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Comments by scapegoatsrevenge

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Posted on December 10 at 11:40 p.m.

Would be nice to find a site with less recreational conflicts. I personally think the firing range is very useful and important to have available... and still find it quite a distraction at Lizard's Mouth. I guess here is where it would be appropriate for me to suggest a better site, which I can't think of at the moment... oh, well.

On Winchester Gun Club Seeks Permit Reissue

Posted on December 10 at 10:37 p.m.

This looks like a case where more education and prior proper enforcement of rules would have helped to avoid such a situation.
Hard to legally place the blame for the extent of the fire on the starters, despite their obvious role. As (as was ruled in the Zaca Fire case) there are many other factors which limit the strategies for stopping the fire, including that the fire suppression cannot begin on a fire when it is on forest service land until it is a certain size. Yes, there were terrible results, but pretending that a couple weed-eater-yielding bikers can pay everyone restitution is a reach. Sometimes accountability is not equal to culpability.

"In explanations and predictions of human action and inaction culpability is a measure of the degree to which an agent, such as a person, can be held morally or legally responsible. Culpability marks the dividing line between moral evil, like murder, for which someone may be held responsible and natural evil, like earthquakes, for which no one can be held responsible."
http://en.wikipedia.org/wiki/Culpability

I think in cases like these the culpability for starting a fire (could be called a 'moral evil' I guess, I would call it a stupid accident) and the extent to which a fire spreads on the landscape (which depends on weather patterns, landscape, and the resources and strategic decisions of those involved in suppression--a 'natural evil') is murky to say the least.

On Trail Gnomes Charged in Jesusita Fire

Posted on November 19 at 9:05 p.m.

Moonrunner, I know there were at least two supervising adults on the day in question, making at most a 5:1 ratio. I think you'll be hard pressed to find that ratio at any day care, summer camp (other than Wilderness Youth Project), or K-6 outing (the "climbers" in question were school-aged).
There was no accident involved in this situation, and therefore any discussion of negligence is simply speculative. There are multiple playgrounds in the Cities of Goleta and Santa Barbara offering kids far more opportunities to injure and kill themselves than scrambling up the hill involved for these kids. When day care children are hurt on a playground, who is the big bad wolf then?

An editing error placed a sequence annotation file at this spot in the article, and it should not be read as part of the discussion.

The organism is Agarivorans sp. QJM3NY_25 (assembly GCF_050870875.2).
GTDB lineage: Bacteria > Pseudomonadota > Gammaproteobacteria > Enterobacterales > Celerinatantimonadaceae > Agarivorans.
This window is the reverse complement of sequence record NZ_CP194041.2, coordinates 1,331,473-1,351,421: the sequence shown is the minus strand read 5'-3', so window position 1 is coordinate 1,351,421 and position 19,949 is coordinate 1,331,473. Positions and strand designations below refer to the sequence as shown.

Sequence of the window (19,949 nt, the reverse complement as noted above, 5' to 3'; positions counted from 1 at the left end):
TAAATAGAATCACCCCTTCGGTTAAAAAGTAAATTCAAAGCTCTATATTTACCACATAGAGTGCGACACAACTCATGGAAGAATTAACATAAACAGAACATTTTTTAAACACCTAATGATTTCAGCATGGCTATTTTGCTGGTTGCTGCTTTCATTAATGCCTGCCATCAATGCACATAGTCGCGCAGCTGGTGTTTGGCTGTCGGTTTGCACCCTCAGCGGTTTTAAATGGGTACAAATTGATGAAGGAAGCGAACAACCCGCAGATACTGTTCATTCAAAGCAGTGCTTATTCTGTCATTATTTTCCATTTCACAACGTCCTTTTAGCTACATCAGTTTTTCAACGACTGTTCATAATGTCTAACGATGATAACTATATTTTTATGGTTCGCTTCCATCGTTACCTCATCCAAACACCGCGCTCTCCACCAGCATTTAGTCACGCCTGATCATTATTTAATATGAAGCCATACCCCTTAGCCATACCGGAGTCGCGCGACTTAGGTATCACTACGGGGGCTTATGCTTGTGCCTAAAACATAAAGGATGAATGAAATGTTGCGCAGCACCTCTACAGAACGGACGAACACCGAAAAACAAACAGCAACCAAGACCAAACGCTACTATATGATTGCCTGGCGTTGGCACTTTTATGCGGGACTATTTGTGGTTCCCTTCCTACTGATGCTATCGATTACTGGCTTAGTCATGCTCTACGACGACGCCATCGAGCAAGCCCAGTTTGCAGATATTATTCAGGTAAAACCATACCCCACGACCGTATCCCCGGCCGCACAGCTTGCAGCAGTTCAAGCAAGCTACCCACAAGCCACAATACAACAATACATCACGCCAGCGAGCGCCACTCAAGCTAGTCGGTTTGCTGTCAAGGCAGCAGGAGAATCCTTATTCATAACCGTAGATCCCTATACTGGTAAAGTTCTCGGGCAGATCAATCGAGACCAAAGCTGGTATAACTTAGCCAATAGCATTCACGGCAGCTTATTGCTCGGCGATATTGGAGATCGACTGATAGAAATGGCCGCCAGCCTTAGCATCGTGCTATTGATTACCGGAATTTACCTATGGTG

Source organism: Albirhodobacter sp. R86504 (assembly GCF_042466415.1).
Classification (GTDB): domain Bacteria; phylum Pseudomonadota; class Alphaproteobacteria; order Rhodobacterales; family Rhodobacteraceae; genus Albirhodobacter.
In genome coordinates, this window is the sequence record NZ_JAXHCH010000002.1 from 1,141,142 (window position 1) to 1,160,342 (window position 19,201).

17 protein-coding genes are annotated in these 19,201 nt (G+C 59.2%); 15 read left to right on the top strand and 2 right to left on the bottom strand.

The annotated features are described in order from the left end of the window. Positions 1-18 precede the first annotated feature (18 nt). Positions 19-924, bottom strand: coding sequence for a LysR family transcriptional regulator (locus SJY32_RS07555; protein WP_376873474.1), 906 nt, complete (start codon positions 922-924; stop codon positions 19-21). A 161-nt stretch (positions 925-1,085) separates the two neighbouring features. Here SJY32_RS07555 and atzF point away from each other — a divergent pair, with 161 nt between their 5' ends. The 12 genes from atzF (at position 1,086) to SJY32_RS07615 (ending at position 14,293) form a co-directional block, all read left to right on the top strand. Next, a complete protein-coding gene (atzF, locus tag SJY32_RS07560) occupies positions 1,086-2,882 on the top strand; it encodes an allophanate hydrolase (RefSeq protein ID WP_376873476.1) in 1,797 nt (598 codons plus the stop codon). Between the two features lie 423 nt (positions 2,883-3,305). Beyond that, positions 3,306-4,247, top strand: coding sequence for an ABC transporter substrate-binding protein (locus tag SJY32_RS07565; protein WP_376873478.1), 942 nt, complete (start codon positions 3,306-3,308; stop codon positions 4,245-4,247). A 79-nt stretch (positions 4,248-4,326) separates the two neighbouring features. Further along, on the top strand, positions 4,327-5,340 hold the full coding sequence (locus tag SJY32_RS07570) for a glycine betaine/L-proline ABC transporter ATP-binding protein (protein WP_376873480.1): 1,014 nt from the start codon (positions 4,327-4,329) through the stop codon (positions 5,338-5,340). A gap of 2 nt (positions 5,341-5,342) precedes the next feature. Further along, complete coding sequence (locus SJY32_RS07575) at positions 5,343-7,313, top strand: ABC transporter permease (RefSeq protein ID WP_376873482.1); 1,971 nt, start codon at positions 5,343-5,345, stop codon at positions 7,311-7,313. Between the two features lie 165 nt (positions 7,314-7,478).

On Teacher in Trouble

Posted on November 18 at 9:15 p.m.

Well, a lot to say but I'm wondering if Humphery has tried scrambling up the hill in question. One would have a seriously hard time falling more than a yard or two on that trial--given the slope (a person can sit or stand the whole way up) and the amount of foot and hand holds along the way. The lifegaurd merely showed the kids where the million dollar staircase (which is actually steeper than the trail in question in many places) leading down to the restaurant. The point is, the DSS brought zero expert witnesses in to justify the "danger" of the hillside because they have no clue how to assess such activities. This is why they truly had no jurisdiction over the activity in the first place. It would benefit us all if they would spend their time researching the needs our children have for a healthy happy future of this society and planet, and working toward making such values more prevalent in the programs available to our youth--not trying to scare people like Mrs.Grippo out of providing programs that are already doing that work.

On Teacher in Trouble

Posted on October 9 at 8:14 p.m.

Has anyone asked the sand why it finds other beaches more attractive? This might be helpful.

On Running Out of Sand

Posted on October 2 at 12:48 a.m.

Nice work on the self-fulfilling scapegoatenous prophecating pseudoscientific selfcontradictrific overdramatizationally fear-mongering article.
Scientifically biased journalism at it best.
let me list a few quotes:
" ..we haven't yet done a lot of studies on its ecological impact."
"there is a fear that..."
"what had been feared..."
"The waters... are under attack and, according to the experts, the war may already be lost."
"An aggressive, nonnative... from Asia that has wreaked havoc"
"It is too early to know... but it is probably impossible to stop"
"confirmed nonnative species... has indeed invaded the Channel Islands, creating a potentially perilous impact on the underwater ecosystem."
"The seaweed itself is a benign algae but, when taken in the context of a native ecosystem, there is a fear that the aggressive, fast-reproducing species will outcompete and supplant native kelps."

Before rushing to judge such situations out of our own fear, guilt, and ignorance of both historical ecosystemic balance shifts in maintaining health and the scientifically supported impact of the observer's mindset on a situation---let us remember that a plant or animal expected to become monoculturous, aggressive, invasive, unnourishing, and so forth, will become one, and that how we report such situations can feed public fear of both impending doom and an underlying distrust for Nature as something inherently evil and out to get us.

If you want to quote people who are willing to make such comments to support their own versions of reality--fine, but how this topic is presented is as if we need to load up the bus for Iraq.

Hope you enjoyed this comment.
Thanks.

On Underwater Invasion

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